Captured during the Florida Powerboat Club’s Tampa Bay Poker Run last month, the floating-card-stop image below needs no explanation if you’re into high-performance powerboating. Boats lining up to collect cards from another boat during poker runs is far from an unusual sight. You’ve probably seen it so often you take it for granted.
Follow the leader, grab your card and don’t fall in the water—that’s the goal, at least (click image to enlarge). Photos courtesy/copyright Florida Powerboat Club.
But if you’re outside of the go-fast boating world and looking in, the scene is unusual. You see an orderly line of high-performance catamarans, V-bottom sportboats and center consoles forming a slow-moving semi-circle around a stationary vessel. On the deck of that boat, a bikini-clad woman holds a long pole with a playing card attached to the end of it. As the conga line of boats passes the stationary boat, someone in each moving boat has to grab the card from the end of the pole without slowing up the line.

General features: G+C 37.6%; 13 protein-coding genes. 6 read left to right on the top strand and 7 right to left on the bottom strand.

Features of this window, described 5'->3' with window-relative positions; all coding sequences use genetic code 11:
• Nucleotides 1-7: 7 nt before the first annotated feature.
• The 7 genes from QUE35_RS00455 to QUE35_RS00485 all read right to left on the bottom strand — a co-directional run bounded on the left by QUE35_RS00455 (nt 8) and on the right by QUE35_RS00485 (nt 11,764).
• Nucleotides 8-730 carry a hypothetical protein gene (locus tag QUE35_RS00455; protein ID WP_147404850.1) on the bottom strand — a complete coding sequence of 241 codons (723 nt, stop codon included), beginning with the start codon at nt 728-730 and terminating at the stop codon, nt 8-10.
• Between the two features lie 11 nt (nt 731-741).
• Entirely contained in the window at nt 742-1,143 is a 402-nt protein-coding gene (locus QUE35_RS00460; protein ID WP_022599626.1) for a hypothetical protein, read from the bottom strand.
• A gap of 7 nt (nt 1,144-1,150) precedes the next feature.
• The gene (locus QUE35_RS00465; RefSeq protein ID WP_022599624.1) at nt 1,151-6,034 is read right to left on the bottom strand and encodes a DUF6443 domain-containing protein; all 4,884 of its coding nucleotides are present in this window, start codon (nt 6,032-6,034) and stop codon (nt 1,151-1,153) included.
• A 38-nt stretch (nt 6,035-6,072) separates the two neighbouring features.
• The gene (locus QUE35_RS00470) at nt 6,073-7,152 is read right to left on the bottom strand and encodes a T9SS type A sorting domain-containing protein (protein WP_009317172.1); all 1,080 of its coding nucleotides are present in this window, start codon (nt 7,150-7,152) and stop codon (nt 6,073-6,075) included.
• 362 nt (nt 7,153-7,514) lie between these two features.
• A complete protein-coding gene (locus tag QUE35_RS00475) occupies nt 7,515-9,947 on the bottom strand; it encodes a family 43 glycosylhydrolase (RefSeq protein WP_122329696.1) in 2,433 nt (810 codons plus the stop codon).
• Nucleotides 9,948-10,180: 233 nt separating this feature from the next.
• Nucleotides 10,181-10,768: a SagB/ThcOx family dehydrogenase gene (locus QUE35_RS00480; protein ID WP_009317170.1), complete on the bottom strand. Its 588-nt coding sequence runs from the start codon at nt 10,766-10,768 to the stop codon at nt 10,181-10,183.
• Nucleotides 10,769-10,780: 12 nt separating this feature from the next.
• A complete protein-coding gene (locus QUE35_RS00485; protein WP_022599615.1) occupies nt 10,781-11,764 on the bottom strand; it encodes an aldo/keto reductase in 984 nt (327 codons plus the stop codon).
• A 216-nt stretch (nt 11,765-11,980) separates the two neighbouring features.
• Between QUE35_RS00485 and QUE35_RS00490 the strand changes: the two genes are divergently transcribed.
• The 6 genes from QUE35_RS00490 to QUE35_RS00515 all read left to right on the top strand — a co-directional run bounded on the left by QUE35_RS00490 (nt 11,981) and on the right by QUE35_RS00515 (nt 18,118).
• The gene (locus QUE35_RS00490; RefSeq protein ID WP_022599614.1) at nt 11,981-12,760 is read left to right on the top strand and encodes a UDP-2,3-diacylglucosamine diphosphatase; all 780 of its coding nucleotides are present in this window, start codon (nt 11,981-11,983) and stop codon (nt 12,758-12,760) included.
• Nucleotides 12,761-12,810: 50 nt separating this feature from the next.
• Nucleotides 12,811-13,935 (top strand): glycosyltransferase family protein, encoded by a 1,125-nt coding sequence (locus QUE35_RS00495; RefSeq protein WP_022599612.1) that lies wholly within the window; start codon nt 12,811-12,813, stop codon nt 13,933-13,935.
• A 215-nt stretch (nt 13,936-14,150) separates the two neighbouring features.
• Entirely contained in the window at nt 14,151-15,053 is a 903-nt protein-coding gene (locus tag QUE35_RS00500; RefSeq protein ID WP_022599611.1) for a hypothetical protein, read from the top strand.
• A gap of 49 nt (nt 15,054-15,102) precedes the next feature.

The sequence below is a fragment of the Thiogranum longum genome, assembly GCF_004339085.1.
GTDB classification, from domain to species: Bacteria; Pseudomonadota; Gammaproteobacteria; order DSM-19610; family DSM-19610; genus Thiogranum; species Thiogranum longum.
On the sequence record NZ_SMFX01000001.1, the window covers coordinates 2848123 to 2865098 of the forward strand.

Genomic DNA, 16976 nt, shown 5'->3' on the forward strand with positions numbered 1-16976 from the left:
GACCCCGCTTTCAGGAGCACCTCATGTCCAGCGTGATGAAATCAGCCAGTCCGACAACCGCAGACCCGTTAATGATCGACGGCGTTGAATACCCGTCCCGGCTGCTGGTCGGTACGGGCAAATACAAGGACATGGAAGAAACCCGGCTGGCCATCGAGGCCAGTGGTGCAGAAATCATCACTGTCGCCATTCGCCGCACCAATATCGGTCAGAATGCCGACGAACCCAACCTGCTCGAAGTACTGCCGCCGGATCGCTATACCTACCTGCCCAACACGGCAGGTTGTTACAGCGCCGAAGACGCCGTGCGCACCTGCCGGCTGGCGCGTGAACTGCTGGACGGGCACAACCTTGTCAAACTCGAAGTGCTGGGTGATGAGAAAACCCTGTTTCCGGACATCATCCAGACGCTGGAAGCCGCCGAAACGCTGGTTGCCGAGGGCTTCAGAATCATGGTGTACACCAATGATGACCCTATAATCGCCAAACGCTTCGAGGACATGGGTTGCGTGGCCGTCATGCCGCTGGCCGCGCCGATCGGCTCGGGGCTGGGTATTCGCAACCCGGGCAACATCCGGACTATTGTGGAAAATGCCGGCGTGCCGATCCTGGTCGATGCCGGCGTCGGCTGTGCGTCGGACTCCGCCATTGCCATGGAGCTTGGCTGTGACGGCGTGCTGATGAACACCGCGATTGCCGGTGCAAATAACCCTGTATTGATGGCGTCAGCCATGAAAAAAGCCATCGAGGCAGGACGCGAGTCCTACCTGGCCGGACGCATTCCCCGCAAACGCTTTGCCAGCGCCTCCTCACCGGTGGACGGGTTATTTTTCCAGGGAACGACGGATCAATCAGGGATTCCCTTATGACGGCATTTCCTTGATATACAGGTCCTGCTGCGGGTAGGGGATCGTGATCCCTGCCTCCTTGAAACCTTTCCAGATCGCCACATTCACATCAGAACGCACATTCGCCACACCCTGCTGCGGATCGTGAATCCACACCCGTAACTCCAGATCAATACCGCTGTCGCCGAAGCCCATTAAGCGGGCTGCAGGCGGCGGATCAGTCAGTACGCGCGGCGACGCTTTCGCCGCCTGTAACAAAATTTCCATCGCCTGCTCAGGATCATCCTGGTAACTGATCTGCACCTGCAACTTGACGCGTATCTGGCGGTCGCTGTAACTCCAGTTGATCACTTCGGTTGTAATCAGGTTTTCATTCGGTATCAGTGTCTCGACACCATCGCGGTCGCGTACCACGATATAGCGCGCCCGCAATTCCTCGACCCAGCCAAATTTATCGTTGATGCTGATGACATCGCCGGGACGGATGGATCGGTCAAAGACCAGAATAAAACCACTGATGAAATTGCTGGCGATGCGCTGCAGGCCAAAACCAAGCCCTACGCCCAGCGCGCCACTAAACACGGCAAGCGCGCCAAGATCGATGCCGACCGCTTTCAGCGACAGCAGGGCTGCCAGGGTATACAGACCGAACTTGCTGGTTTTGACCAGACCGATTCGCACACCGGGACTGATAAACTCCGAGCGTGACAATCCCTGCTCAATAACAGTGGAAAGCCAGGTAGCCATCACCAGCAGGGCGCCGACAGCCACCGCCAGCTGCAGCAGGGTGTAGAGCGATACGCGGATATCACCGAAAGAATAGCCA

That’s the objective, at least. Enjoy poker runs long enough and you’re bound to see either a card—or something heavier—end up in the water.
But to really get an idea of what it all looks like, you have to view it from above. This Image of the Week presents that view, and while common to poker-runners its downright strange to pretty much anyone else.
A closer look at card stop mechanics (click image to enlarge).
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